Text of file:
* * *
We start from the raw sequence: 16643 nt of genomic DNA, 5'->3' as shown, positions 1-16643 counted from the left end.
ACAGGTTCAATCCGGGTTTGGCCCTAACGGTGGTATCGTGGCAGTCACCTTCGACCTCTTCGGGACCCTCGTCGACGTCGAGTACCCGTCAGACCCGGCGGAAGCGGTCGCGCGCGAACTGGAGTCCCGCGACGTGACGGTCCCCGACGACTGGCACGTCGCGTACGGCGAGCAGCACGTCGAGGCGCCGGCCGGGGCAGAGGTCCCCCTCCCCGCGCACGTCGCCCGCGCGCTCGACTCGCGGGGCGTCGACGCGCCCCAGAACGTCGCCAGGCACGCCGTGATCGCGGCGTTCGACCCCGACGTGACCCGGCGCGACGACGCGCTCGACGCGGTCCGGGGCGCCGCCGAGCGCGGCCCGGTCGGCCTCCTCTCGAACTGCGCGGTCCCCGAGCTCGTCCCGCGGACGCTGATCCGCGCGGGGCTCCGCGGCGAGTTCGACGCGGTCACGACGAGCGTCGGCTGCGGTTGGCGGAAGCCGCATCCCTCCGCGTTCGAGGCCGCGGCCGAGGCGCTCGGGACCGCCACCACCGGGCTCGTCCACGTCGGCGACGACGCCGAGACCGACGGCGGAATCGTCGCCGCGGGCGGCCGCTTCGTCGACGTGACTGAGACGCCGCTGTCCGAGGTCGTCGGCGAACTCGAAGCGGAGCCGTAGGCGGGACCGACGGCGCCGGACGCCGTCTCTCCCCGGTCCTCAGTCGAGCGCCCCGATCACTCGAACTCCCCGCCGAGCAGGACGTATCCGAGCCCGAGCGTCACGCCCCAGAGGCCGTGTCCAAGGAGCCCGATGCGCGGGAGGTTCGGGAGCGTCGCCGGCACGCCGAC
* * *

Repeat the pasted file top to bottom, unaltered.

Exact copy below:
We start from the raw sequence: 16643 nt of genomic DNA, 5'->3' as shown, positions 1-16643 counted from the left end.
ACAGGTTCAATCCGGGTTTGGCCCTAACGGTGGTATCGTGGCAGTCACCTTCGACCTCTTCGGGACCCTCGTCGACGTCGAGTACCCGTCAGACCCGGCGGAAGCGGTCGCGCGCGAACTGGAGTCCCGCGACGTGACGGTCCCCGACGACTGGCACGTCGCGTACGGCGAGCAGCACGTCGAGGCGCCGGCCGGGGCAGAGGTCCCCCTCCCCGCGCACGTCGCCCGCGCGCTCGACTCGCGGGGCGTCGACGCGCCCCAGAACGTCGCCAGGCACGCCGTGATCGCGGCGTTCGACCCCGACGTGACCCGGCGCGACGACGCGCTCGACGCGGTCCGGGGCGCCGCCGAGCGCGGCCCGGTCGGCCTCCTCTCGAACTGCGCGGTCCCCGAGCTCGTCCCGCGGACGCTGATCCGCGCGGGGCTCCGCGGCGAGTTCGACGCGGTCACGACGAGCGTCGGCTGCGGTTGGCGGAAGCCGCATCCCTCCGCGTTCGAGGCCGCGGCCGAGGCGCTCGGGACCGCCACCACCGGGCTCGTCCACGTCGGCGACGACGCCGAGACCGACGGCGGAATCGTCGCCGCGGGCGGCCGCTTCGTCGACGTGACTGAGACGCCGCTGTCCGAGGTCGTCGGCGAACTCGAAGCGGAGCCGTAGGCGGGACCGACGGCGCCGGACGCCGTCTCTCCCCGGTCCTCAGTCGAGCGCCCCGATCACTCGAACTCCCCGCCGAGCAGGACGTATCCGAGCCCGAGCGTCACGCCCCAGAGGCCGTGTCCAAGGAGCCCGATGCGCGGGAGGTTCGGGAGCGTCGCCGGCACGCCGAC